As early as the days in Paris, Liu already tried to free himself from all thoughts regarding figuration and explore the properties of sculptural materials. He attempts to find the principles of figuration from the nature of materials. Thus when facing iron and steel, Liu doesn’t simply take them as matters for his art that would be unseen after artworks are completed. Instead, he takes great care of the properties of the iron and steel. The so-called meta-investigation means that, Liu doesn’t allow his artworks to overpower the materials, neither the materials to overpower the matters. He goes back to the origins of the materials and investigates the mechanism of transforming them into artworks. By doing so Liu’s meta-thinking and the viewpoints on figuration he generates would have been carried in his art.
Metals have been the materials for sculpture since a long time ago, especially bronze casting that has a long history. Iron, steel and stainless steel became sculptural materials after industrialization, and are often employed for abstract sculpture. Industrial materials suit better for abstract art than realistic art, and became especially popular when installations stand out in contemporary art because the properties of materials can be outlined in installation art. This development parallels Liu’s exploration of materials during the different phases of his sculpture, and from his studies we clearly see that he is very familiar with Julio Gonzalez’s crude iron welding, Alexander Calder’s H-shape steel structures, César’s pressed cars and Anthony Caro’s assembly of steel panels. Liu has analysed their thoughts about materials and their positions as creators. In recent years, Liu worked with British artist Phillip King and further sharpened his own ideas about materials. Now he is able to manipulate materials in his work easily.
Liu’s research of figuration led the changes in his art, so did his investigation of materials. During the four phases, Liu’s manipulation of materials might be the results of his thoughts about figuration, and vice versa.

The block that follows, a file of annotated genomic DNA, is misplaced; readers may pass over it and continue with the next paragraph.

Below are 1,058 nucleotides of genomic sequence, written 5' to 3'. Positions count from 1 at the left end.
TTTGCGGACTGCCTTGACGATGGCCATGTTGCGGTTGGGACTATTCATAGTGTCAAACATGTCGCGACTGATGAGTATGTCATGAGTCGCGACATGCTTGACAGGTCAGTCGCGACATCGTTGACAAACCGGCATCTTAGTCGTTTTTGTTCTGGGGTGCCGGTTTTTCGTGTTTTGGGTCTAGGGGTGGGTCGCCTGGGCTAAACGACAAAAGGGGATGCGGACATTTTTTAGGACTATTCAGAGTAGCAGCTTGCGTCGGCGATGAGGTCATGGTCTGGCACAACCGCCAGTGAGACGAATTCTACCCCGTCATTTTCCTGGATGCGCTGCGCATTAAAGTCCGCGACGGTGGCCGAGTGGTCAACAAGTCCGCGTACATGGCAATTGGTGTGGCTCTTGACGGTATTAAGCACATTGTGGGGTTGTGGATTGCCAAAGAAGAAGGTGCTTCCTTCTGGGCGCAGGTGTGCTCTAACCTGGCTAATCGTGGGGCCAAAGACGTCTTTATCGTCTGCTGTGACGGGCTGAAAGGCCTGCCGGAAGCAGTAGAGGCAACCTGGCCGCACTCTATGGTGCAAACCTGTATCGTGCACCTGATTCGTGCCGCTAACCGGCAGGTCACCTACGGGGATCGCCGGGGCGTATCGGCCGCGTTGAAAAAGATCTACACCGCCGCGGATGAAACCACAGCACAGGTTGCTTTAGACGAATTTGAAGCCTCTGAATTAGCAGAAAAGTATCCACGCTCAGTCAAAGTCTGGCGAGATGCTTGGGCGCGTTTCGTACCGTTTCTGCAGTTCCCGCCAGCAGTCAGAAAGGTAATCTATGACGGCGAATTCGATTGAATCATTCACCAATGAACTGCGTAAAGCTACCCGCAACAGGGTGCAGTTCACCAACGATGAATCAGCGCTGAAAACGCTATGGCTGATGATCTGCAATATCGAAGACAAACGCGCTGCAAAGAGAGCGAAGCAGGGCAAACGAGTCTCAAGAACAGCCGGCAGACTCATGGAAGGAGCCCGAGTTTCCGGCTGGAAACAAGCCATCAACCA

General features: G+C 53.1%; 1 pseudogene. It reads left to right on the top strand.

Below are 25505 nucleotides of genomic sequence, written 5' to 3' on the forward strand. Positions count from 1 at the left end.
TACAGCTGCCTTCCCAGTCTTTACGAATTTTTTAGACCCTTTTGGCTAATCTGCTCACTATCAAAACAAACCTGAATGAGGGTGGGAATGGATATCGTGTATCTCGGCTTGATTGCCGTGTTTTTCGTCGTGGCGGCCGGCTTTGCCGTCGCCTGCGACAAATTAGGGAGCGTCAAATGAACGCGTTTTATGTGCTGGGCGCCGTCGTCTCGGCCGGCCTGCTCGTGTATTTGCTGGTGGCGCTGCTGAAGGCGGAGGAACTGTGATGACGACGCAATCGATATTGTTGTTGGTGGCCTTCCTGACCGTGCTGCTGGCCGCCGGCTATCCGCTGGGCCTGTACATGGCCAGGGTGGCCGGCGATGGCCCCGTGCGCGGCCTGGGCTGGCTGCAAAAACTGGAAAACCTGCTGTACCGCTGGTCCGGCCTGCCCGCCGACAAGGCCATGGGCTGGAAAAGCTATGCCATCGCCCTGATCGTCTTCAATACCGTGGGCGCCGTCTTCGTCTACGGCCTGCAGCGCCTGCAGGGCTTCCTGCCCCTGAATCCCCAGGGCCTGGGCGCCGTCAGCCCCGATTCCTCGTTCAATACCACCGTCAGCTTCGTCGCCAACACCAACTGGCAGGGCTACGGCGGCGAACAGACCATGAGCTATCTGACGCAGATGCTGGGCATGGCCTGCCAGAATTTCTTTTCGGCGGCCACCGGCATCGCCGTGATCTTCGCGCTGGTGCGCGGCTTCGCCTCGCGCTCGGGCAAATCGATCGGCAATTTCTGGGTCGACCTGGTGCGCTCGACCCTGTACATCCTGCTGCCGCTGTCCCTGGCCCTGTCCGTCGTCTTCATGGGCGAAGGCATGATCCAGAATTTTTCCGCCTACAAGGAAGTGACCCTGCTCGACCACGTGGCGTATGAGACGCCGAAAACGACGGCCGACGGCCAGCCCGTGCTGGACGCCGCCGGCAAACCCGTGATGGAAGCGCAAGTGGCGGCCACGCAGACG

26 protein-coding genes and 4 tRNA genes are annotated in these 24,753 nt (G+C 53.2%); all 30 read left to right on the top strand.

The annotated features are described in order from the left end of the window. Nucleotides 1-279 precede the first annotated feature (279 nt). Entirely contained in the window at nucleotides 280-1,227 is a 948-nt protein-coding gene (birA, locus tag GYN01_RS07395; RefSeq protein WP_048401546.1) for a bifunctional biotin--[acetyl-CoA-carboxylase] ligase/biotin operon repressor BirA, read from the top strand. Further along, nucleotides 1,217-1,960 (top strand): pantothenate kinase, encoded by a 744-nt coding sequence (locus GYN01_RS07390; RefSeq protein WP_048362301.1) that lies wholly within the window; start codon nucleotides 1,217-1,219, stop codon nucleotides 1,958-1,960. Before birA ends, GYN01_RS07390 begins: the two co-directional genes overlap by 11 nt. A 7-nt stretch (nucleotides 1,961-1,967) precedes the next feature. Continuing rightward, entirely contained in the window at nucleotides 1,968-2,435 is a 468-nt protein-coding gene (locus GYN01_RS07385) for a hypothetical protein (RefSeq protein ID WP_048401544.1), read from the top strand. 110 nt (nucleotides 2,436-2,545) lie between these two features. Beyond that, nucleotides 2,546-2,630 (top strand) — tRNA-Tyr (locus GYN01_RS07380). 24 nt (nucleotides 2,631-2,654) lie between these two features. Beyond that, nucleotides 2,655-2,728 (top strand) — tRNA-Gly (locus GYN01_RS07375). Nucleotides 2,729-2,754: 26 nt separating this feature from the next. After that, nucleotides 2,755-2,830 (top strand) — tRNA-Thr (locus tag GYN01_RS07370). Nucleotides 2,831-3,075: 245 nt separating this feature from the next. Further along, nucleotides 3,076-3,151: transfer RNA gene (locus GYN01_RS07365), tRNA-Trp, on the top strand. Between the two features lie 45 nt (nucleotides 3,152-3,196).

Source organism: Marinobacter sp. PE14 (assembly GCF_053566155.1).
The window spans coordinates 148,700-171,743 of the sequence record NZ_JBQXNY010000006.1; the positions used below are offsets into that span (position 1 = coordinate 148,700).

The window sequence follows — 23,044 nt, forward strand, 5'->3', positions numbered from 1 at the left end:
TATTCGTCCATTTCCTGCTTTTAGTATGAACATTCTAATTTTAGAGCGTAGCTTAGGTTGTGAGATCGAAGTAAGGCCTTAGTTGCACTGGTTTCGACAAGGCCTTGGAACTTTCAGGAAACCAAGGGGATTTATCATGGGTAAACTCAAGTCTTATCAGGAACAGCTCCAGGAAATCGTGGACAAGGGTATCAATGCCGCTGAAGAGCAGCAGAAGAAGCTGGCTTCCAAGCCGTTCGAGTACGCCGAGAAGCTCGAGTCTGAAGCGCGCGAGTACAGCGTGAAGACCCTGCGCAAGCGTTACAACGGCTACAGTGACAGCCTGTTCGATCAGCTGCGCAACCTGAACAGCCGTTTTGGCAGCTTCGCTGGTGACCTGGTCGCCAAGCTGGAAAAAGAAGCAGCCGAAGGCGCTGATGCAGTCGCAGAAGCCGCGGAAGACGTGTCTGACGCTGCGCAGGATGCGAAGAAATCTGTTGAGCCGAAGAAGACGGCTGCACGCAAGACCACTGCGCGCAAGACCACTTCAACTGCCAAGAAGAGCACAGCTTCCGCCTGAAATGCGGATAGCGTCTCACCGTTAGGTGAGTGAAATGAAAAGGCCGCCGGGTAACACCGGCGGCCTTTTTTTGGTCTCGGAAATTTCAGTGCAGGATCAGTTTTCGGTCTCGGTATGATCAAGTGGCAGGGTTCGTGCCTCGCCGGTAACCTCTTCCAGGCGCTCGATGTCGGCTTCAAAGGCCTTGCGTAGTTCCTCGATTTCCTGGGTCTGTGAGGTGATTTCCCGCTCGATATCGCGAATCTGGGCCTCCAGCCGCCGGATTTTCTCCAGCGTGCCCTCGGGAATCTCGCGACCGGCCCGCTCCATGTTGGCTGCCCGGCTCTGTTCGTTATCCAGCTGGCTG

From the phase of his dissolving forms we see Liu’s efforts of freeing shapes and figuration. He created installations mostly with multimedia in order to present the changes in materials during the formation of works. One example was his “Convergence and Divergence” series in late 1990s that he actually dissected the shapes and presented the status of metal during the melting and forging. The artist seemed to deliberately maintain the traces of the changes.
During the phase of developing signs, signs of bodies, nature or spaces contained in Liu’s works were cut from iron and steel with industrial tools. With “Between Concreteness and Buoyancy: Penetrating Space” in 2005, the artist accentuated the materials in almost every respect; they decided the shapes of the leaves. “Steel Construction” series in 2006 also was the artist’s demonstration of having bodily signs and spatial signs decided by iron and steel. During this phase, Liu was exploring the material aesthetics in an industrial world.
During the phase of Industrial Epics, Liu’s research had led him to the primary conditions of iron and steel, where he found the rebirth of figuration. It was the most important turning point of the artist, and in 2009 he was invited to be the artist-in-residence in Tung Ho Steel. Tung Ho Steel has played a significant role in Taiwan’s steel industry, and the only one recognizes the unusual connection between the development of industries and art. In 2009 Tung Ho Steel launched a project of artist-in-residence which provides venues, tools, technical support, staff and expenses for artists to create. This residency gave Liu the richest and most intimate experience with iron and steel. He was immersed in a world where iron and steel haven’t been transformed into industrial materials or art. To an artist, it was like entering the chaos before the world was born. Liu once wrote down his surprising experience: